HALIFAX -- Health officials in Nova Scotia are reporting no new cases of COVID-19 on Friday.

Two previously reported cases are now considered recovered, as the active number of cases in the province drops to nine, all located in the Central zone.

Friday marks the first day the province reported no new cases since Feb. 6. Two new cases were identified Thursday, both in the province's Central zone and connected to previously reported cases.


Dr. Robert Strang confirmed Friday that vaccinations at Nova Scotia long-term care facilities will temporarily slow down, as 2,900 doses of the province's next Moderna COVID-19 vaccine shipment will be sent to Canada's northern territories.

At Friday’s news briefing, Strang said Nova Scotia will receive 3,000 doses of Moderna vaccine next week, down from the expected 5,900 doses.

"While we know this is concerning to hear, we also understand the federal government's rationale," said Strang. "It is to address the complexities and unique challenges in our northern neighbours. To do that, they need the support and co-operation of all provinces."

Strang said this will not affect the planned second doses for those who have already received on shot of Moderna vaccine.

As of Friday, 22,343 doses of COVID-19 vaccines have been administered so far, with 7,498 Nova Scotians having received a second dose.

Of the vaccines administered as of Monday, 10,541 were health care workers, and 1,862 were long-term care residents.

The province has received 34,800 doses of vaccine, and are holding 8,853 for a second dose as of Feb. 8. A shipment of 1,950 more doses is anticipated this week.


The Nova Scotia Health Authority’s labs completed 1,999 tests on Thursday.

There were 1,006 tests administered between Feb. 5 and 11 at the rapid-testing pop-up sites in Amherst, Cole Harbour, Halifax and Tantallon.

Since Oct. 1, Nova Scotia has completed 177,461 tests. There have been 501 positive COVID-19 cases and no deaths. Cases have ranged in age from under 10 to over 70. Four-hundred-and-ninety-two cases are now resolved.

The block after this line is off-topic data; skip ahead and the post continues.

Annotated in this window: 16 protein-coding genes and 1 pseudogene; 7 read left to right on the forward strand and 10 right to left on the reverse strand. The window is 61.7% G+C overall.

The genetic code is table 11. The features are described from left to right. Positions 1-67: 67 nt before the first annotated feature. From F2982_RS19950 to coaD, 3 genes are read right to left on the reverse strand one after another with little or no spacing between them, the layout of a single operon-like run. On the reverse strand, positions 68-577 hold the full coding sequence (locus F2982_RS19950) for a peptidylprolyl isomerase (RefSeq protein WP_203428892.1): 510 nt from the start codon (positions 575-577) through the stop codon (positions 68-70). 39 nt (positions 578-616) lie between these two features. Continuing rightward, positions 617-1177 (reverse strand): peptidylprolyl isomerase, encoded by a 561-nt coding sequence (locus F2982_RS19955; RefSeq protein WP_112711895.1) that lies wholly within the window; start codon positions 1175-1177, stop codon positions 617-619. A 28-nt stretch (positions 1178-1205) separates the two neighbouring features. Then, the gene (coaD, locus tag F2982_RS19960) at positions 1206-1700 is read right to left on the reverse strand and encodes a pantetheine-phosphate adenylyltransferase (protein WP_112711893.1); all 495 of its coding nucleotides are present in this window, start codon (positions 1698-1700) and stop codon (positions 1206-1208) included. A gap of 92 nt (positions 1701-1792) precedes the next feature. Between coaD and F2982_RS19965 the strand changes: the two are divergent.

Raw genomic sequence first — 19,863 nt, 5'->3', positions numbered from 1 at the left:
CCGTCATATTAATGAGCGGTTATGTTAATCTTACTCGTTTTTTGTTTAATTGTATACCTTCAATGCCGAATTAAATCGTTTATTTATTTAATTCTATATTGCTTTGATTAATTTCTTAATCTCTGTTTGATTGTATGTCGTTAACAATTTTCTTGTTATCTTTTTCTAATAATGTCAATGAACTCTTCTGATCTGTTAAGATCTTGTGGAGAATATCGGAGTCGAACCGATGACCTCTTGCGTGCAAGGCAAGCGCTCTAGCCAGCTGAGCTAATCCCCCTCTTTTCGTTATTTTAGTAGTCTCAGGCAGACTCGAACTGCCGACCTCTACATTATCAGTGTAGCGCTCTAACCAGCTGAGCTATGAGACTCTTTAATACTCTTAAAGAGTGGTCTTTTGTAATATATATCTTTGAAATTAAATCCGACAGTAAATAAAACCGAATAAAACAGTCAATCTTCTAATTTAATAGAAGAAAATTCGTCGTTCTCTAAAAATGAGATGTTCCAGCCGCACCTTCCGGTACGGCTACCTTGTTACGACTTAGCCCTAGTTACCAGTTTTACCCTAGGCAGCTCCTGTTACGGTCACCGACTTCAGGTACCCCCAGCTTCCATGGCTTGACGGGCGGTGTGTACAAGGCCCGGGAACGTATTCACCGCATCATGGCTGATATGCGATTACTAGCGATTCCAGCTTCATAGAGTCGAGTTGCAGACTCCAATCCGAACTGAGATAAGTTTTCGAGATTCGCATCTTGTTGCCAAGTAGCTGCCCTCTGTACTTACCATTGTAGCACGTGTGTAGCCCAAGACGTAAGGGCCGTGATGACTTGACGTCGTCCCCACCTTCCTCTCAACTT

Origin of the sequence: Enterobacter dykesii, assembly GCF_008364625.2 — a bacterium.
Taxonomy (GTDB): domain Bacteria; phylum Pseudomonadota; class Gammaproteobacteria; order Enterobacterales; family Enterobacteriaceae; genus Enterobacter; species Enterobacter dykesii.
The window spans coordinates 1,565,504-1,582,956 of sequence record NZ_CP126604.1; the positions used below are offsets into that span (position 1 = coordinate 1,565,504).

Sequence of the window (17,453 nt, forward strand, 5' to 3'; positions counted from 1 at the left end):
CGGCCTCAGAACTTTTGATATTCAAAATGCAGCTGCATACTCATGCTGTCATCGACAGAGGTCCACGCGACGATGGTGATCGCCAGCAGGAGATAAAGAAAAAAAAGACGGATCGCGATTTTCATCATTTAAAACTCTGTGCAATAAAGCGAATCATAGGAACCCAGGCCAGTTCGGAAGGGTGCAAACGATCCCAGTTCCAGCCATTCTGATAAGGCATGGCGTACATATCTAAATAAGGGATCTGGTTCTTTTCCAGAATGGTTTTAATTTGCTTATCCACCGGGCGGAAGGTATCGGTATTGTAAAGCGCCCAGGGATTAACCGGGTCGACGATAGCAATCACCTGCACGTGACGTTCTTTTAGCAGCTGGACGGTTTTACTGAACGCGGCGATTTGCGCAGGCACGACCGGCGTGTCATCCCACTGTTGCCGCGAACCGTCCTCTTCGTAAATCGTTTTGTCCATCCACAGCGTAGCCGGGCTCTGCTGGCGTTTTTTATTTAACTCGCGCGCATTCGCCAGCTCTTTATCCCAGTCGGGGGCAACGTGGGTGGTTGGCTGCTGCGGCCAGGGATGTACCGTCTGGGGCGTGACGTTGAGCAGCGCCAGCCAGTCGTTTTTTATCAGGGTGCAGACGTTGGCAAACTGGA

There is currently one person in hospital due to COVID-19 who is in the intensive care unit.

Since the pandemic began, Nova Scotia has completed 300,639 tests. Cumulatively, there have been 1,590 confirmed cases of COVID-19, with 1,516 cases considered recovered.

The province has reported 65 COVID-19 related deaths since the pandemic began, with an average age of 80.

Since the beginning of the pandemic, the province’s confirmed cases range in age from under 10 to over 90.

Fifty-five per cent of cases are female, and 45 per cent are male.

There are cases confirmed across the province, but most have been identified in the Central Zone, which contains the Halifax Regional Municipality.

The provincial government says cumulative cases by zone may change as data is updated in Panorama, the province’s electronic information system.

The numbers reflect where a person lives and not where their sample was collected.

  • Western Zone: 94 cases (no active cases)
  • Central Zone: 1,290 cases (10 active cases)
  • Northern Zone: 127 cases (no active cases)
  • Eastern Zone: 79 cases (no active case)

The provincial state of emergency, which was first declared on March 22, 2020, has been extended to Feb. 21, 2021.


Anyone who was at the following location on the specified date and time should immediately visit covid-self-assessment.novascotia.ca/ to book a COVID-19 test, regardless of whether or not they have COVID-19 symptoms. You can also call 811 if you don’t have online access or if you have other symptoms that concern you.

  • Sobeys (210 Wyse Rd, Dartmouth)
  • Feb. 1 between 4 p.m. and 8 p.m.
  • May develop symptoms up to, and including, Feb. 15.
  • All potential exposure notifications are listed here.


Public health is strongly encouraging Nova Scotians to seek asymptomatic COVID-19 testing, particularly if they have attended several social interactions, even with their own social circle.

COVID-19 tests can be booked through the provinces online self-assessment COVID-19 tool, or by calling 811.

People can also visit one of Nova Scotia’s many rapid pop-up testing sites that continue to operate throughout the province.


Canada’s COVID-19 Alert app is available in Nova Scotia.

The app, which can be downloaded through the Apple App Store or Google Play, notifies users if they may have been exposed to someone who has tested positive for COVID-19.


Anyone who experiences a fever or new or worsening cough, or two or more of the following new or worsening symptoms, is encouraged to take an online test or call 811 to determine if they need to be tested for COVID-19:

  • Sore throat
  • Headache
  • Shortness of breath
  • Runny nose/nasal congestion